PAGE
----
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Liquidity Risk (Mis)Management: The Failure of Silicon Valley Bank and the Liability-Driven Investment Episode in UK Gilt Markets


Silicon Valley Bank (SVB) failed in March 2023.  Three prominent economists affiliated with the Golub Center discussed their ideas of what happened and what’s next immediately following SVB’s demise. Now former Golub Senior Fellow, Laura Kodres, discusses the similarities between what happened with British pension funds in autumn 2022 and SVB in a new article, Liquidity Risk (Mis)Management:The Failure of Silicon Valley Bank and the Liability-Driven Investment Episode in UK Gilt Markets. To access the full study, view/download the PDF here.

October 12, 2023 | by Laura E. Kodres [1]

In September and October 2022, the Bank of England (BoE) intervened in the gilt market, buying up gilts and providing a new liquidity facility for a subset of gilt market participants—Liability Driven Investment (LDI) fund managers—to halt a potential fire sale of long-dated gilts. Such a fire sale would have impeded the normally functioning of the UK’s government market—raising yields and widening bid-ask spreads—with likely knock-on effects to the broader economy through a rapid and large tightening of financial conditions. Although the BoE’s gilt purchases and liquidity support appeared to be necessary, it has raised a number of questions about how a relatively small set of actors could cause such a large problem and what can be done to avoid a repeat of the event. Importantly, that small set of actors were non-bank financial institutions (NBFIs) that took on leverage without properly assessing and preparing for its liquidity implications. Sound familiar?

The backdrop to the LDI episode was that on September 22, 2022 the then-new UK government released its “Growth Plan.” The Plan was interpreted by market participants as unsustainable, increasing UK debt and the cost of issuing it. Gilt yields rose precipitously, with larger jumps—over double—than those in the early days of the COVID pandemic, particularly for long-dated securities. A subset of gilt market participants, defined-benefit pension schemes using LDI strategies, were ill-positioned for the abrupt move and the liquidity strains that resulted from their leveraged gilt repo positions and other derivatives. The collateral and margin calls were too much for some of the LDI fund managers to handle. The liquidity buffers held by the defined-benefit schemes’ LDI fund managers were depleted, requiring outright sales of gilts and other assets to raise the necessary funds. The BoE, sensing a fire sale with even greater yield repercussions stepped in to buy gilts and provide extra means of generating the needed liquidity through a new repo facility.

So, why were UK pension schemes using leveraged LDI strategies and how did they become so liquidity impaired?

UK defined-benefit pension schemes had been underwater for quite some time.[2] The measure used to assess funding gaps varies over time, in part because the schemes’ asset values are mark-to-market, but the liabilities are discounted at a long-term interest rate and so move more slowly. Moreover with the extended low interest rate environment ending only recently, the present value of liabilities had been elevated, contributing to the underfunded position. Both the volatility and underfunded status were quite distasteful for corporate sponsors, who need to report on their pension scheme’s status in their annual reports.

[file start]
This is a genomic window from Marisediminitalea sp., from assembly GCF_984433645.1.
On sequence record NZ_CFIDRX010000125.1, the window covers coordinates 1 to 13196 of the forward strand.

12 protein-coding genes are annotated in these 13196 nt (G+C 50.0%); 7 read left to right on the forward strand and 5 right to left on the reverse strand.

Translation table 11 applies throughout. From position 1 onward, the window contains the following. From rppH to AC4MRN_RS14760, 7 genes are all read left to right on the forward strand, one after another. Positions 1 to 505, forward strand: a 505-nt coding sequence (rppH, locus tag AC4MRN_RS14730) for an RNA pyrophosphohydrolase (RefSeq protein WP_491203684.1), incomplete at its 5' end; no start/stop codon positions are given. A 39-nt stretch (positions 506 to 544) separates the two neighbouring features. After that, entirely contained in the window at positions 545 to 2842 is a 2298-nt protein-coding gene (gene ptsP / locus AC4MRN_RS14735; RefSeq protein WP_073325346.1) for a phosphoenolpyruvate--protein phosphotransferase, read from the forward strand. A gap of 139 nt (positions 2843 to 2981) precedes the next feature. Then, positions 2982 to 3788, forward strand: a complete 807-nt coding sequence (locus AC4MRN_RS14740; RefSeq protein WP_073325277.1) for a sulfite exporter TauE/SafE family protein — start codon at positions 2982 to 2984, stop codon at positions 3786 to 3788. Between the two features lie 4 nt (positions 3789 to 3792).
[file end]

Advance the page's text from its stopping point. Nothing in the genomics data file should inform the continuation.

Asset managers and pension fund advisors offered UK schemes a way out—LDI strategies. At their most basic level, these strategies attempt to match the risk sensitivity of the value of liabilities owed to future pension retirees with the those of the assets on which they depend. An LDI strategy can lower the volatility of the reported (accounting-based) funding ratio by investing in assets that have cash flows that mirror the liability payments—fixed-income assets, like gilts—as then the liability’s discounted value and asset’s market values move more closely together. However, while solving the volatility problem, the returns to these fixed-income assets are relatively low—and have been since at least 2008—and so this “matching” principle does not address the underfunding status of UK defined-benefit pension schemes. 

To help rectify the funding shortfall, LDI advisors suggested that the fixed-income assets be used to generate cash (through a repurchase agreement) and then the proceeds used to buy other assets, including natural hedges such as long-dated conventional gilts and indexed-linked gilts, or other more risky (and potentially less liquid) higher-earning assets, including collateralized loan obligations, private equity, infrastructure projects, climate bonds, and so on.[3] The cash from gilt repos can be also used to satisfy initial margin requirements for derivatives—either to hedge risks associated the future liabilities or to take on additional outright risk.[4]That is, leverage can be employed to raise returns.[5] With conventional gilts and index-linked gilts in plentiful supply on pension scheme’s balance sheets, these high-quality assets were cheaply and frequently used as repo collateral.

Leverage via both repos and derivatives can accentuate changes the value of the pension schemes’ LDI portfolio—and, importantly, elicit heightened liquidity risks. If gilt yields move against the LDI scheme by a given amount, the repo counterparty will request more gilts or cash as collateral to cover their loss in value; if derivative prices move beyond some pre-set levels, the over-the-counter (OTC) derivatives counterparty (most likely a bank) or the central counterparty (CCP) will require increased initial margin to hold the position. In both cases, the repo holder or derivatives user needs to come up with (lower-valued) gilts, so more of them, or larger amounts of cash (so needs to sell assets to generate it) in the very short term.